I have one issue with an assertion made on the podcast by Jeremy Goldkorn. Jeremy is not a good friend of mine, he is a great friend, and for many reasons he is one of those people I would follow off a cliff. But I must take issues with this:

There was a knee jerk reaction on the part of many commentators, and I’m thinking mainly of Richard, who’s a friend of mine at Peking Duck and his followers, who were like, “Obviously this guy is totally insane” – because, for all of those people Kim-Jong Il is the guy who was in Team America, he is a completely ridiculous dictator. North Korea is completely beyond any hope of redemption, and the ony thing to do is put them back in the Stone Age.

For your reference, here is the entire post Jeremy is referring to:

Modern Lei Feng fisks Shaun Rein’s latest creation. (For those of you who are new to this site, here’s my first post about Rein from half a year ago.) Go read the new post now,

I’ve enjoyed several of Shaun’s columns about marketing in China and I respect his obvious intelligence and experience. But he should never, ever be allowed to write about foreign policy or politics or global economics. He’s great when he’s writing about stuff like the 8-story Barbie Doll shop in Shanghai. When he writes about economic sanctions against North Korea, however, he only embarrasses himself.

(And let me add: I embarrass myself every day, and rarely know what I’m talking about. But I’m not writing columns under the Forbes banner. As I make clear in the legend up at the top, this blog is a bastion of “dilettantish punditry and pseudo-philosophy.” I warn everybody about that before they start reading.)

Okay. My question is, what did I say in this post that corroborates what Jeremy said? I mean, even a little bit? Where is my “knee-jerk reaction” to North Korea or any claims about North Korea at all? I looked for it in the comments as well, and I can’t see anything at all that backs up Jeremy’s description. The most people say is they support or don’t support the sanctions. Nothing about Kim or life in North Korea. Maybe I’m missing something. For the record, the position Jeremy attributes to me on North Korea is simply wrong. Apologies if I wrote something to make him or anyone else think otherwise.

Back to the podcast, I found Gady Epstein’s analysis at the start of the “Apologist” discussion to be the most spot-on:

What am I annoyed by with China apologists? When they talk down to people who make critiques by saying, “It’s much more complex than that, you don’t understand – it’s not black and white.” Well, we know it’s not black and white. It starts there, with this kind of patronizing attitude toward anybody who makes a critique of the system.

He doesn’t name names, and I can’t say for sure to whom he’s referring, but his point is an excellent one, If you’re going to make dramatic claims about China, you don’t knock down your critics by saying they don’t understand China, and blocking them on Twitter and dismissing them. You can read Gady’s blog post on the podcast here.

Let me close by saying I’ve had to deal with being called an apologist for three years now. I always strive to give a balanced picture of what I perceive to be happening in China, explaining in my Tibet posts, for example, that you absolutely must look at it from Chinese eyes and put aside romantic Western stereotypes. To some, any positive words about the Chinese government makes you an apologist. So it’s not a term I toss around lightly. I urge you to read Shaun’s teenage boy column and determine whether it crosses the boundaries of admiration and wades into the waters of unabashed apologism. Your call. I won’t say a word.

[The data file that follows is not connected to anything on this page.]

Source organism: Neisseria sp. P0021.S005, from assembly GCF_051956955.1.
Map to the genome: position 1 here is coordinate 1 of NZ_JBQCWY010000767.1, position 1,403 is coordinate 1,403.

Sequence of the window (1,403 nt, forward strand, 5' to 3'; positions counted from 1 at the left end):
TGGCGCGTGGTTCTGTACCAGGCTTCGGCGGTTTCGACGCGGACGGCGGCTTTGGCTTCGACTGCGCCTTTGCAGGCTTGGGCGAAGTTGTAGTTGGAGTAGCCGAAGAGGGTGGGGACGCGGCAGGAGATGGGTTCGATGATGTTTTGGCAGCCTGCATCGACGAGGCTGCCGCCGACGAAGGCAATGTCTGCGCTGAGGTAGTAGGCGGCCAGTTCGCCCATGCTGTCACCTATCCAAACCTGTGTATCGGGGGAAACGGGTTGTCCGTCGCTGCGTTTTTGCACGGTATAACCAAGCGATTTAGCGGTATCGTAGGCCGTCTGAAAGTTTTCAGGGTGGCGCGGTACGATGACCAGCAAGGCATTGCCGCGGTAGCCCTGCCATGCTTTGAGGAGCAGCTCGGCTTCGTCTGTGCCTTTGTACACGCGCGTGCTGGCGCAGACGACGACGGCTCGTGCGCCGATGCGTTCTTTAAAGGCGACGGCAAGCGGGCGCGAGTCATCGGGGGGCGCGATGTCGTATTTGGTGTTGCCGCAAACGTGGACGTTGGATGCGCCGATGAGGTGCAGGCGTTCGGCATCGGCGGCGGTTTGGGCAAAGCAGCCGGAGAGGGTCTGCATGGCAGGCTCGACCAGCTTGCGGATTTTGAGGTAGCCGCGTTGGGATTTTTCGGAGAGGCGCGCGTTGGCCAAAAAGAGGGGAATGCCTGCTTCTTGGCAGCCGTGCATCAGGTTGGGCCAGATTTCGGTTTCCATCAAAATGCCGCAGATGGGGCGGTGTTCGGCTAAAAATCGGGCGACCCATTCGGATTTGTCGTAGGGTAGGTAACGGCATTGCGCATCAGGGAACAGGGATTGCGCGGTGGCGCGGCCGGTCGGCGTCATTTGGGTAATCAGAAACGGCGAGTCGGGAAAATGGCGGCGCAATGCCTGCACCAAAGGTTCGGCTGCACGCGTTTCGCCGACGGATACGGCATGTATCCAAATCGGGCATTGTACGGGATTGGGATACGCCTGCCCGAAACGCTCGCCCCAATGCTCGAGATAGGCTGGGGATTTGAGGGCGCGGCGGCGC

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The latest from Shaun Rein

Modern Lei Feng fisks Shaun Rein’s latest creation. (For those of you who are new to this site, here’s my first post about Rein from half a year ago.) Go read the new post now,

I’ve enjoyed several of Shaun’s columns about marketing in China and I respect his obvious intelligence and experience. But he should never, ever be allowed to write about foreign policy or politics or global economics. He’s great when he’s writing about stuff like the 8-story Barbie Doll shop in Shanghai. When he writes about economic sanctions against North Korea, however, he only embarrasses himself.

(And let me add: I embarrass myself every day, and rarely know what I’m talking about. But I’m not writing columns under the Forbes banner. As I make clear in the legend up at the top, this blog is a bastion of “dilettantish punditry and pseudo-philosophy.” I warn everybody about that before they start reading.)

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Good to see I’m not alone

Another blogger shares his thoughts about everyone’s favorite Forbes columnist. Go there.

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Holy crap. Shaun Rein does it again.

Words totally fail me. And I won’t say another word. Just go and see for yourself.

Am I really reading this?

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Shaun Rein writes the single most irritating article on the Google-China calamity

[UPDATE: Rein has once again outdone himself. Check the comments and the links to the original blog post by Modern Lei Feng. Yikes.]